Cooper Union Protesters: Free Education Must Not Go Extinct

In 110 years, Cooper Union has never charged students a dime. Soon this could all change.
Protestors plan to do whatever it takes to keep Cooper Union tuition-free. (Photo: Getty Images)
Dec 7, 2012· 2 MIN READ
Suzi Parker is a regular contributor to TakePart. Her work also appears in The Christian Science Monitor and Reuters.

New York’s Cooper Union has always prided itself on being a tuition-free college.

For more than a century, the esteemed East Village school has offered one of the country’s best art, architecture, and engineering programs. It's done so without charging a dime, thanks to scholarships for all students provided from endowments. The school is one of eight free higher education institutions in the U.S. aside from military schools.

When the school was established, it was as if the founder Peter Cooper had predicted what was to come. He said: "In the course of a century there will, of course be a great number of graduates of the Cooper Union and the day will surely come when they, these graduates, will rally round this institution."

A group of students feel strongy that the time to rally is now.

More: 8 Ways to Keep Your Student Loan Debt From Crushing You

Jhamshed Bharuch, the university’s president, said earlier this year that the school is facing a financial hole, and therefore tuition would have to be charged. Students, alumni and faculty protested and now students are taking their disapproval to a new level.

On Monday, a group of 11 students barricaded themselves in the school’s clock tower. They plan to occupy the school as long as it takes to gain some transparency on future plans to charge undergraduates tuition. (A decision to charge graduate students tuition was made this past April.) Students also protested on the ground and stormed a trustee meeting on Wednesday. Those in the clock tower watched from a live stream.

Each day more and more students go into college debt in the U.S. According to the Federal Reserve Bank of New York's Quarterly Report on Household Debt and Credit, outstanding student loan debt in the United States now stands at $956 billion.

In that light, Cooper Union students argue that free education has become nearly extinct in the United States, and Cooper should remain a beacon.

According to the school’s website, the college was founded by Peter Cooper in 1859. Students who could afford to pay did so. But in 1902, the school received a large endowment and all students received a full scholarship, now valued at $38,550 a year.

The school released a statement about the protest. “The eleven art students who have locked themselves in the Peter Cooper Suite do not reflect the views of a student population of approximately 1,000 architects, artists and engineers,” the statement said.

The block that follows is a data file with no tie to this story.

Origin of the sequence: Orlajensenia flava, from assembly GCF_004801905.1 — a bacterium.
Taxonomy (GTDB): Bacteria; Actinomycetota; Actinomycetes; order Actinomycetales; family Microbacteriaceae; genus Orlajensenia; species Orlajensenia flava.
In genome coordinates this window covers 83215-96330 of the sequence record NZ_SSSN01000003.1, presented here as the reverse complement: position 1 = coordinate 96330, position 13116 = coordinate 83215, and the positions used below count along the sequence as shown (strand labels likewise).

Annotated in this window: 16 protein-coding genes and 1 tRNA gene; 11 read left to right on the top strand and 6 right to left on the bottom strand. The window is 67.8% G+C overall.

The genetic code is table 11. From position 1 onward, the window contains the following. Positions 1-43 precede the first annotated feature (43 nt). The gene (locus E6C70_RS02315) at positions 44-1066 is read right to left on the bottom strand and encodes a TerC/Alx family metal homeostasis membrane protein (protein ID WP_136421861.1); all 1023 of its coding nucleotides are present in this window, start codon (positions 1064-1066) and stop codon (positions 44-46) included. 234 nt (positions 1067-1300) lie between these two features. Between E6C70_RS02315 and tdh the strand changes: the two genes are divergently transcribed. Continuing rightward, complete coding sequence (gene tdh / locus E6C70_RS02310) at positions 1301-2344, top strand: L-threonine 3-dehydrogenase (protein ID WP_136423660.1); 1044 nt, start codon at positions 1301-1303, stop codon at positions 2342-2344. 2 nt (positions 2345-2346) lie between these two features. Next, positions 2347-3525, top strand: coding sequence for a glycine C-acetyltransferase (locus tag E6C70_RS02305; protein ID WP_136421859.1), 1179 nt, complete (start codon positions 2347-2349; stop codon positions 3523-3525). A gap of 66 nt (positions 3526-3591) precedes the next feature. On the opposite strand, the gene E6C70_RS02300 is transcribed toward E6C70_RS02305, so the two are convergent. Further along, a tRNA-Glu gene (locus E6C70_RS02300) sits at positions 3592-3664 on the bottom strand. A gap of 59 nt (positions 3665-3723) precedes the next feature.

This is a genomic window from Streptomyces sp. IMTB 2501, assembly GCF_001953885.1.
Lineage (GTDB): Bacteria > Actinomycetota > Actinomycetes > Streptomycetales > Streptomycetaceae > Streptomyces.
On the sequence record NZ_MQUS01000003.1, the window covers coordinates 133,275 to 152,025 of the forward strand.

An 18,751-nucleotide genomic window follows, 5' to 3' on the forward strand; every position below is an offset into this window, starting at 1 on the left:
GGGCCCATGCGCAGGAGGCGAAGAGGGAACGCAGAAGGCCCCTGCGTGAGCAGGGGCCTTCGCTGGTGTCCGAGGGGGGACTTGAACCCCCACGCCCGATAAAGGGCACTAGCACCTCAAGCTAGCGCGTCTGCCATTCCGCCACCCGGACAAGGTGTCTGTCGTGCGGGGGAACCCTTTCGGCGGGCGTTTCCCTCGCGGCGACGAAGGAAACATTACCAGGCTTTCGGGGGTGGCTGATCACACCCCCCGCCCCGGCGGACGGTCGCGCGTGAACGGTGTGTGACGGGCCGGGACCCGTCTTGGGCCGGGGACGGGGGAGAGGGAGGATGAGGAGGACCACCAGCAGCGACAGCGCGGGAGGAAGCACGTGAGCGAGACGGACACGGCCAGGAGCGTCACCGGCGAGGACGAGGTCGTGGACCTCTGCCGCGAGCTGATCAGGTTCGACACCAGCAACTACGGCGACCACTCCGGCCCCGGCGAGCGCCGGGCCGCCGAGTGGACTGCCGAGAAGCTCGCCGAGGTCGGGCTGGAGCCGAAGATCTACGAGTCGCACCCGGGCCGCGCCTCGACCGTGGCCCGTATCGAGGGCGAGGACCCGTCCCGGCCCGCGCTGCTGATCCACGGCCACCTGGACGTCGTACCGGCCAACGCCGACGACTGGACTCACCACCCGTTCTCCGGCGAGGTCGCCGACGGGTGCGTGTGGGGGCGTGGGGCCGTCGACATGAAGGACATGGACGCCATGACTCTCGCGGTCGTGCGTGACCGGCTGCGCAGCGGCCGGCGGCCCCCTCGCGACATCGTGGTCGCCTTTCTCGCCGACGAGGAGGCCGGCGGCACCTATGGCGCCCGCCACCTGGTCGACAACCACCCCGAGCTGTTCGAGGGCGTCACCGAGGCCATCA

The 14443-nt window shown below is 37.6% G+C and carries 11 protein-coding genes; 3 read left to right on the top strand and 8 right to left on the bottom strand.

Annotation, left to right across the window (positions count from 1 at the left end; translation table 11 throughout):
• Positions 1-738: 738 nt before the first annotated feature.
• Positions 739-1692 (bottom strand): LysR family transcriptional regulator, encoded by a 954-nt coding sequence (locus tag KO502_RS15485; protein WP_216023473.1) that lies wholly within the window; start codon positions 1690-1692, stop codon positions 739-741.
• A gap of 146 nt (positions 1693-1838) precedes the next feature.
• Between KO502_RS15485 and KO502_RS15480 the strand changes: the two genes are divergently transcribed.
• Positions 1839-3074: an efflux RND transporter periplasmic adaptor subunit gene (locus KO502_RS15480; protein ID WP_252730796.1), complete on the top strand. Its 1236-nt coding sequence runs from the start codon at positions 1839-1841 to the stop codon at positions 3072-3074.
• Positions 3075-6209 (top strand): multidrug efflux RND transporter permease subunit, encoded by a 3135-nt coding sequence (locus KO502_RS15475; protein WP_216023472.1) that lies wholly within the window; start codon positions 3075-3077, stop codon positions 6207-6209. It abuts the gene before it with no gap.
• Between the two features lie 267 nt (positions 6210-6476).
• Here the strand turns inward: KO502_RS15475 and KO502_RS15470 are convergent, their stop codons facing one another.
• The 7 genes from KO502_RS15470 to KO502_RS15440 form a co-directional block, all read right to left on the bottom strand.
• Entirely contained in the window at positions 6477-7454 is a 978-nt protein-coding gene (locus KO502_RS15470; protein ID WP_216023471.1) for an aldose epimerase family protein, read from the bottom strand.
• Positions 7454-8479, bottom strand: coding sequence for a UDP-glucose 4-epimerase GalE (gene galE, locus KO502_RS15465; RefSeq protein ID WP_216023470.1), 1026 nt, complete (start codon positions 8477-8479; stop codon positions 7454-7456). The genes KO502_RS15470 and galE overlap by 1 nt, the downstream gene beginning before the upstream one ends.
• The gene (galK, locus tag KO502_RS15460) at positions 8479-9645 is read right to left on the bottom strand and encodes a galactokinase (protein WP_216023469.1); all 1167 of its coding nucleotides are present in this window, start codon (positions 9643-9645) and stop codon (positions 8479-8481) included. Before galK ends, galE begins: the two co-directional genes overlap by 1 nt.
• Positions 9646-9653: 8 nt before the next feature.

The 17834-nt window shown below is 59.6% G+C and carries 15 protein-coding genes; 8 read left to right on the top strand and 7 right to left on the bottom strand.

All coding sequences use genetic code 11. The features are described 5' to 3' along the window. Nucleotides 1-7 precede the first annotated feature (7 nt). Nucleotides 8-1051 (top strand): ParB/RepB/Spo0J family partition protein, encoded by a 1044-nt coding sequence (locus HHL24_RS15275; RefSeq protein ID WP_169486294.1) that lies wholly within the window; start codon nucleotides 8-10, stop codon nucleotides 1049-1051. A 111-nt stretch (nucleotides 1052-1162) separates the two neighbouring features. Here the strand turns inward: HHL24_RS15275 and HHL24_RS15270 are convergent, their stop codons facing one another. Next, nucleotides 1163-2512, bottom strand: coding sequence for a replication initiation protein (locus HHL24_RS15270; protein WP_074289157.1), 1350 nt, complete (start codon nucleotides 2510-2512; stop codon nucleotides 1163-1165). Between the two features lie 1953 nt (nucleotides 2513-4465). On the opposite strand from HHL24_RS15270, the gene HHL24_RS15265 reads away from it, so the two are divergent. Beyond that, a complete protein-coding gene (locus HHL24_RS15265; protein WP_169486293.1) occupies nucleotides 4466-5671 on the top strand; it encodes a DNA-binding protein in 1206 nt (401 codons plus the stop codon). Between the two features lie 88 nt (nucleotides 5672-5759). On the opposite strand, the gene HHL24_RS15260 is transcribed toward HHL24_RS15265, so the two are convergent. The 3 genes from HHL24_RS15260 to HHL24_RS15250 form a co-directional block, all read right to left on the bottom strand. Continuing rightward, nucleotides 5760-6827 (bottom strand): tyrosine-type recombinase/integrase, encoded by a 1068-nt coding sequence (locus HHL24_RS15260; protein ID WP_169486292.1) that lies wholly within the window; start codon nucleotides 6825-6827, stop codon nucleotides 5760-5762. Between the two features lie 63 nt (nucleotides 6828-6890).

The culture of Cooper Union is unique. Its founder “saw the downfall of man in his time to be sheer greed. He earned his wealth by concentrating his curiosity and intelligence into free and selfless invention.” With that in mind, many of the professors and students see it as their mission to continue Cooper’s vision.

They have created a Facebook called “Save Cooper Union” to spread their message. The clock tower protesters post pictures and updates. They also post letters of support such as a lengthy one by Professor David Gersten of The School of Architecture that in part says, “It is not that The Cooper Union holds up free education but that free education holds up The Cooper Union. We are now confronted with a crisis that threatens to collapse this structural principle.”

Billie Murray, an assistant professor of communication at Villanova University, says the students are “doing what many of us wish more people in our nation would do—that is, participating in the public sphere and in democratic process.”

She adds, “The students have successfully disrupted a public space in order to raise awareness about an issue that directly affects them and their community. The President of their university, at this point, seems to be supportive of the students' rights to free assembly and speech, which is not always the case at universities where students are often restricted from using public space in this way.”

So far, the school has let the students protest in peace without police interference. A lawyer is representing the protesters pro-bono. But if attention continues to grow on the cause, could the school administration tire of the protesters? “The worst fear is that the students could be expelled, and most of these students are seniors, and that would be a grave concern,” the protester’s lawyer told

Still, they’ve called attention to the esteemed small school in Manhattan.

“The effects of their protest, or occupation, is yet to be determined, but that have at this point garnered some media attention and had their voices heard, which is an important effect,” Murray says.